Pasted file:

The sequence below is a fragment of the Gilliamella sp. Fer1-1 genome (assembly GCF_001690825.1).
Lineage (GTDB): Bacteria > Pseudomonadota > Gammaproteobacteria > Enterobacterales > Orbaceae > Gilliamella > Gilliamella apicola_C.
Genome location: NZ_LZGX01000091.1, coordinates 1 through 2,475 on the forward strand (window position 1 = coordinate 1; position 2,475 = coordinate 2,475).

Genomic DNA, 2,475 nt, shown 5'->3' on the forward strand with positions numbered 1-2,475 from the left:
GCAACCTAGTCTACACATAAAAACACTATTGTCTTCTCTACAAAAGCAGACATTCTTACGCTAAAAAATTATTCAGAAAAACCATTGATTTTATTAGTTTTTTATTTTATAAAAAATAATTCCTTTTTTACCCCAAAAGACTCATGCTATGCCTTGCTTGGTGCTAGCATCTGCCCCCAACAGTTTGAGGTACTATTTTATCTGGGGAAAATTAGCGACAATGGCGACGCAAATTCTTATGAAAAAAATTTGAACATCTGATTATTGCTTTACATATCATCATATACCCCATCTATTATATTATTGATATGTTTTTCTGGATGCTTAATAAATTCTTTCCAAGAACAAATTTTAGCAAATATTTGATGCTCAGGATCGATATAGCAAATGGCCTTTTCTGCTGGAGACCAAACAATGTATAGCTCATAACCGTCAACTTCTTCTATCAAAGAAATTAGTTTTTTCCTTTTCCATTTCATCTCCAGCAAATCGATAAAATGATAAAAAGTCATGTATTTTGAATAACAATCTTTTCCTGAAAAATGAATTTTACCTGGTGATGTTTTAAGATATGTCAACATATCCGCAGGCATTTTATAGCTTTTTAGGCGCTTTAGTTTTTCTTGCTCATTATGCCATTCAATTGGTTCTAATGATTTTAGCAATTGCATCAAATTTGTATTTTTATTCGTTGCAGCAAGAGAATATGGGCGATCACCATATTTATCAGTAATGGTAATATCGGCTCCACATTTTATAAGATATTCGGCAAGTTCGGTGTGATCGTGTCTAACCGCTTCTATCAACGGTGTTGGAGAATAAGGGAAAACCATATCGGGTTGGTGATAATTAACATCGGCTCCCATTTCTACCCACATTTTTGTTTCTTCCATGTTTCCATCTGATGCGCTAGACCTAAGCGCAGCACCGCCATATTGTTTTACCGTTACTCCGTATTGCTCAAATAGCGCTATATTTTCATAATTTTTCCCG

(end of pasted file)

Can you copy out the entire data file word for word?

The sequence below is a fragment of the Gilliamella sp. Fer1-1 genome (assembly GCF_001690825.1).
Lineage (GTDB): Bacteria > Pseudomonadota > Gammaproteobacteria > Enterobacterales > Orbaceae > Gilliamella > Gilliamella apicola_C.
Genome location: NZ_LZGX01000091.1, coordinates 1 through 2,475 on the forward strand (window position 1 = coordinate 1; position 2,475 = coordinate 2,475).

Genomic DNA, 2,475 nt, shown 5'->3' on the forward strand with positions numbered 1-2,475 from the left:
GCAACCTAGTCTACACATAAAAACACTATTGTCTTCTCTACAAAAGCAGACATTCTTACGCTAAAAAATTATTCAGAAAAACCATTGATTTTATTAGTTTTTTATTTTATAAAAAATAATTCCTTTTTTACCCCAAAAGACTCATGCTATGCCTTGCTTGGTGCTAGCATCTGCCCCCAACAGTTTGAGGTACTATTTTATCTGGGGAAAATTAGCGACAATGGCGACGCAAATTCTTATGAAAAAAATTTGAACATCTGATTATTGCTTTACATATCATCATATACCCCATCTATTATATTATTGATATGTTTTTCTGGATGCTTAATAAATTCTTTCCAAGAACAAATTTTAGCAAATATTTGATGCTCAGGATCGATATAGCAAATGGCCTTTTCTGCTGGAGACCAAACAATGTATAGCTCATAACCGTCAACTTCTTCTATCAAAGAAATTAGTTTTTTCCTTTTCCATTTCATCTCCAGCAAATCGATAAAATGATAAAAAGTCATGTATTTTGAATAACAATCTTTTCCTGAAAAATGAATTTTACCTGGTGATGTTTTAAGATATGTCAACATATCCGCAGGCATTTTATAGCTTTTTAGGCGCTTTAGTTTTTCTTGCTCATTATGCCATTCAATTGGTTCTAATGATTTTAGCAATTGCATCAAATTTGTATTTTTATTCGTTGCAGCAAGAGAATATGGGCGATCACCATATTTATCAGTAATGGTAATATCGGCTCCACATTTTATAAGATATTCGGCAAGTTCGGTGTGATCGTGTCTAACCGCTTCTATCAACGGTGTTGGAGAATAAGGGAAAACCATATCGGGTTGGTGATAATTAACATCGGCTCCCATTTCTACCCACATTTTTGTTTCTTCCATGTTTCCATCTGATGCGCTAGACCTAAGCGCAGCACCGCCATATTGTTTTACCGTTACTCCGTATTGCTCAAATAGCGCTATATTTTCATAATTTTTCCCG